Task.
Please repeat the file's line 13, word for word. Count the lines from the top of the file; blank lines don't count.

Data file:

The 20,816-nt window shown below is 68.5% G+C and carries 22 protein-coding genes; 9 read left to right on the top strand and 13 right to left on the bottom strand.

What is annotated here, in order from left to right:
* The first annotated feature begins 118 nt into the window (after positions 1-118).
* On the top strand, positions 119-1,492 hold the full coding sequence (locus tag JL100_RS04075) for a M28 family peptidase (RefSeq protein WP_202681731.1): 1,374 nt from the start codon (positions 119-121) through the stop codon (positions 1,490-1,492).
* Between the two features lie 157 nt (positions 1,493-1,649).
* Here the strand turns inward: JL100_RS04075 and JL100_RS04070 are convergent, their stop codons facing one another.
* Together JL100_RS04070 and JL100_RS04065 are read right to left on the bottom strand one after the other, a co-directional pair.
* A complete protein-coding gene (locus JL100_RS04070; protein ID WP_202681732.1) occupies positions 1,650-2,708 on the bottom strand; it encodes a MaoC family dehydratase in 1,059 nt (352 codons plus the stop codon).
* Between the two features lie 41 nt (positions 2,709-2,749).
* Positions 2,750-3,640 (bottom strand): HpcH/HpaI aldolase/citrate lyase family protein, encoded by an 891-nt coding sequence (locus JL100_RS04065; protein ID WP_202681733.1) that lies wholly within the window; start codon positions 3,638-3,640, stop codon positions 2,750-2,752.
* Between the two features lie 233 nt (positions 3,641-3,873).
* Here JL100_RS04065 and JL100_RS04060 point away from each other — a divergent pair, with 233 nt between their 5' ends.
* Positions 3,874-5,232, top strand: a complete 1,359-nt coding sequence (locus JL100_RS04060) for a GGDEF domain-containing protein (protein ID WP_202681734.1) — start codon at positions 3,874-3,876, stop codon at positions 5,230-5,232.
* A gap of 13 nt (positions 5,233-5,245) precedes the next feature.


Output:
* Positions 3,874-5,232, top strand: a complete 1,359-nt coding sequence (locus JL100_RS04060) for a GGDEF domain-containing protein (protein ID WP_202681734.1) — start codon at positions 3,874-3,876, stop codon at positions 5,230-5,232.